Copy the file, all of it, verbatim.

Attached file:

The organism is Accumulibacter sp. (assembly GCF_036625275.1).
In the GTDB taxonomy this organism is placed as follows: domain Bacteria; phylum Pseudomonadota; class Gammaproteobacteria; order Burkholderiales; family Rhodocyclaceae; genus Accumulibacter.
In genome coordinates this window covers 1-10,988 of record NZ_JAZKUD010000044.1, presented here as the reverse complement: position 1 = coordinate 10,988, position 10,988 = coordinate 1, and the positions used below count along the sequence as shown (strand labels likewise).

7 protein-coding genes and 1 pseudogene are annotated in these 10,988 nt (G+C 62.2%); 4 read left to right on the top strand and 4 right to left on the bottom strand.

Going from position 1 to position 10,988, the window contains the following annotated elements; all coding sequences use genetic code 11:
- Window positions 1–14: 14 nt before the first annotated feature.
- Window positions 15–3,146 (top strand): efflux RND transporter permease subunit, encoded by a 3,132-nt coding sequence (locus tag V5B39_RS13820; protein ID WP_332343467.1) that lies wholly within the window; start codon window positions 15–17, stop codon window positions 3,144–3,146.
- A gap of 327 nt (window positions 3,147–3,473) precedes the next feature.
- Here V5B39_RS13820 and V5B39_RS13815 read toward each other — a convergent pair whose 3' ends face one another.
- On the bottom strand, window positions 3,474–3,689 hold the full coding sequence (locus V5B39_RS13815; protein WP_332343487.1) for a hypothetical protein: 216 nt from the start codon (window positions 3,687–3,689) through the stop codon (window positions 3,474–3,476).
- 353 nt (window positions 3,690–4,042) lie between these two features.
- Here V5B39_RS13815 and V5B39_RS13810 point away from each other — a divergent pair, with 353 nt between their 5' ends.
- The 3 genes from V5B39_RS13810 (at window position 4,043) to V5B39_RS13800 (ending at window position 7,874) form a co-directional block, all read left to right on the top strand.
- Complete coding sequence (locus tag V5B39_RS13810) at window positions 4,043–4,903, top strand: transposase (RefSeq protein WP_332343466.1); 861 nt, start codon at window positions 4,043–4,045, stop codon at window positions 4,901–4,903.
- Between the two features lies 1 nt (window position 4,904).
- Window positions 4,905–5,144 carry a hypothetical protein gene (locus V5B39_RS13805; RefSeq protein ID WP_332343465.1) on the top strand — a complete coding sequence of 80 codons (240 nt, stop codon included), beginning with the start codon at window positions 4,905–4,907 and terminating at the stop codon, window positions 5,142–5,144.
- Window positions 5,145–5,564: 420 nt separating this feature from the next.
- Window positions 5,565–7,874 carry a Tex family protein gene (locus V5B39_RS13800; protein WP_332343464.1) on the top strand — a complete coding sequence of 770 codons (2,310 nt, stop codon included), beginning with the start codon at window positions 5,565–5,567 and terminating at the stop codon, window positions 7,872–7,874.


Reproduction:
The organism is Accumulibacter sp. (assembly GCF_036625275.1).
In the GTDB taxonomy this organism is placed as follows: domain Bacteria; phylum Pseudomonadota; class Gammaproteobacteria; order Burkholderiales; family Rhodocyclaceae; genus Accumulibacter.
In genome coordinates this window covers 1-10,988 of record NZ_JAZKUD010000044.1, presented here as the reverse complement: position 1 = coordinate 10,988, position 10,988 = coordinate 1, and the positions used below count along the sequence as shown (strand labels likewise).

7 protein-coding genes and 1 pseudogene are annotated in these 10,988 nt (G+C 62.2%); 4 read left to right on the top strand and 4 right to left on the bottom strand.

Going from position 1 to position 10,988, the window contains the following annotated elements; all coding sequences use genetic code 11:
- Window positions 1–14: 14 nt before the first annotated feature.
- Window positions 15–3,146 (top strand): efflux RND transporter permease subunit, encoded by a 3,132-nt coding sequence (locus tag V5B39_RS13820; protein ID WP_332343467.1) that lies wholly within the window; start codon window positions 15–17, stop codon window positions 3,144–3,146.
- A gap of 327 nt (window positions 3,147–3,473) precedes the next feature.
- Here V5B39_RS13820 and V5B39_RS13815 read toward each other — a convergent pair whose 3' ends face one another.
- On the bottom strand, window positions 3,474–3,689 hold the full coding sequence (locus V5B39_RS13815; protein WP_332343487.1) for a hypothetical protein: 216 nt from the start codon (window positions 3,687–3,689) through the stop codon (window positions 3,474–3,476).
- 353 nt (window positions 3,690–4,042) lie between these two features.
- Here V5B39_RS13815 and V5B39_RS13810 point away from each other — a divergent pair, with 353 nt between their 5' ends.
- The 3 genes from V5B39_RS13810 (at window position 4,043) to V5B39_RS13800 (ending at window position 7,874) form a co-directional block, all read left to right on the top strand.
- Complete coding sequence (locus tag V5B39_RS13810) at window positions 4,043–4,903, top strand: transposase (RefSeq protein WP_332343466.1); 861 nt, start codon at window positions 4,043–4,045, stop codon at window positions 4,901–4,903.
- Between the two features lies 1 nt (window position 4,904).
- Window positions 4,905–5,144 carry a hypothetical protein gene (locus V5B39_RS13805; RefSeq protein ID WP_332343465.1) on the top strand — a complete coding sequence of 80 codons (240 nt, stop codon included), beginning with the start codon at window positions 4,905–4,907 and terminating at the stop codon, window positions 5,142–5,144.
- Window positions 5,145–5,564: 420 nt separating this feature from the next.
- Window positions 5,565–7,874 carry a Tex family protein gene (locus V5B39_RS13800; protein WP_332343464.1) on the top strand — a complete coding sequence of 770 codons (2,310 nt, stop codon included), beginning with the start codon at window positions 5,565–5,567 and terminating at the stop codon, window positions 7,872–7,874.